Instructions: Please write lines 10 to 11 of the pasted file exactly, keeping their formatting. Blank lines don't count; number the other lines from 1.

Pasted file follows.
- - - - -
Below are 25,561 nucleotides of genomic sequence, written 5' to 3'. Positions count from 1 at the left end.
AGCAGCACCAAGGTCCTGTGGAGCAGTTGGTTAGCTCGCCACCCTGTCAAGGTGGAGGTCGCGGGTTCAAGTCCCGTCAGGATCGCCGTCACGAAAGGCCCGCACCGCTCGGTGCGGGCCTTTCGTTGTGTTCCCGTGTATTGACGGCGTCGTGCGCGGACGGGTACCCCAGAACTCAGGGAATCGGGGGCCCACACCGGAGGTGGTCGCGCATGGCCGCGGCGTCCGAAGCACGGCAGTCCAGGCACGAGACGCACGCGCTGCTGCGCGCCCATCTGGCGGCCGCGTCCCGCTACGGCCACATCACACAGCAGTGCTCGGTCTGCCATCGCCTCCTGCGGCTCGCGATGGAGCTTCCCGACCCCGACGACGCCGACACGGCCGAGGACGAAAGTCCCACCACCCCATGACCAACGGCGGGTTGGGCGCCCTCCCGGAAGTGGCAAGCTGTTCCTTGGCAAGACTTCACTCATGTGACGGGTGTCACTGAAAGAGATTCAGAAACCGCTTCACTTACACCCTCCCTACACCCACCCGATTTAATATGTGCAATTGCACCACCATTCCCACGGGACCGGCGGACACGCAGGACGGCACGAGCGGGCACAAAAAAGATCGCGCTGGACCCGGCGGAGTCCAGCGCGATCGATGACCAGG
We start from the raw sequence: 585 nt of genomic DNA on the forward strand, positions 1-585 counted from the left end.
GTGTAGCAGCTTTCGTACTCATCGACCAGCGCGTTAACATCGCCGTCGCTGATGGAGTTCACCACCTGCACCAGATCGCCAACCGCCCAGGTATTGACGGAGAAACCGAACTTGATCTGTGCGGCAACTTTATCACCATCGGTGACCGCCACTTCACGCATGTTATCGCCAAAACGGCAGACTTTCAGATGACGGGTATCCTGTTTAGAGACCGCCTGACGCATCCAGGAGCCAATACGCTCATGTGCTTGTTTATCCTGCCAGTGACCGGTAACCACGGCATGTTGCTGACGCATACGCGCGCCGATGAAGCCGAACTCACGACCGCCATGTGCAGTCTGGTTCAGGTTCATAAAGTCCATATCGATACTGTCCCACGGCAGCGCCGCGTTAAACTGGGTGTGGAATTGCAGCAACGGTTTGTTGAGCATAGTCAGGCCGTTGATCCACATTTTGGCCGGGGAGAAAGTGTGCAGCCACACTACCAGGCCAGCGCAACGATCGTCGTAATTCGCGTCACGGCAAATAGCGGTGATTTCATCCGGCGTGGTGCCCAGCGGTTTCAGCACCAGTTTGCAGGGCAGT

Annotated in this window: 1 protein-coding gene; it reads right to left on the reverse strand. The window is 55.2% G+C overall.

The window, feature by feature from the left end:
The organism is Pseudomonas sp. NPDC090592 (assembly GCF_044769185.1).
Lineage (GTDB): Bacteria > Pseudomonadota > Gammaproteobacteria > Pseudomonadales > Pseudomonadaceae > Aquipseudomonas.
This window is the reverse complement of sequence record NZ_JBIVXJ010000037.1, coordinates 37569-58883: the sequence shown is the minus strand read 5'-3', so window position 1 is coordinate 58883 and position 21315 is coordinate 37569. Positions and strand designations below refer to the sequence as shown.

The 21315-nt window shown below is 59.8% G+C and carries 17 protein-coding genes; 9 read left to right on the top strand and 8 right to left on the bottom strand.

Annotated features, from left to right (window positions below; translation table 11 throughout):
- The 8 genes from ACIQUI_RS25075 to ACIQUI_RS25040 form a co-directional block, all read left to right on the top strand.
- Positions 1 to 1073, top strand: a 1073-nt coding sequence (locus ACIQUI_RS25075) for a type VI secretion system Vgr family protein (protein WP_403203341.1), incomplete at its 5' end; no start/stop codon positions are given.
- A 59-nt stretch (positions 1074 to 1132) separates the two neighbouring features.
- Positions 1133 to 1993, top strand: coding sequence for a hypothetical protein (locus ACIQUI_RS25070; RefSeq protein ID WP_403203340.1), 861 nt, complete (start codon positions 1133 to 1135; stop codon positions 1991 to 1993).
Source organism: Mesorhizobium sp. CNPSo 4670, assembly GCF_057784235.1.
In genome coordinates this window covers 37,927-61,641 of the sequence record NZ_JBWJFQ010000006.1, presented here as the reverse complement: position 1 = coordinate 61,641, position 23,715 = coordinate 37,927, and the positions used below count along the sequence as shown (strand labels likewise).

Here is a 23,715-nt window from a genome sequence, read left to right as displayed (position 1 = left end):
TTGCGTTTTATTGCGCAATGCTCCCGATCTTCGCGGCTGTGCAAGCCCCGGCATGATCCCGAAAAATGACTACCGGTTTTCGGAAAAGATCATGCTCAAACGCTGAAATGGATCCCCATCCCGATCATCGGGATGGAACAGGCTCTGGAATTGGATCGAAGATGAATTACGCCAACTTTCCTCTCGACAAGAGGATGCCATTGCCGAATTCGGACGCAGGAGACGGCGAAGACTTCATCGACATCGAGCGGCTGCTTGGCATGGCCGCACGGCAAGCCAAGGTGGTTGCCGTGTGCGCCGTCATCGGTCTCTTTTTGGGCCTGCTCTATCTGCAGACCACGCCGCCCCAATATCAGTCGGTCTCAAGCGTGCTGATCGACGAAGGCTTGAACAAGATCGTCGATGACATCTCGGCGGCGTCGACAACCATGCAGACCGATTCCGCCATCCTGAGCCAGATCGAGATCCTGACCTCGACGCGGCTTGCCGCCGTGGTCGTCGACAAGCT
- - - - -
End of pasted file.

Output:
The 21315-nt window shown below is 59.8% G+C and carries 17 protein-coding genes; 9 read left to right on the top strand and 8 right to left on the bottom strand.

Annotated features, from left to right (window positions below; translation table 11 throughout):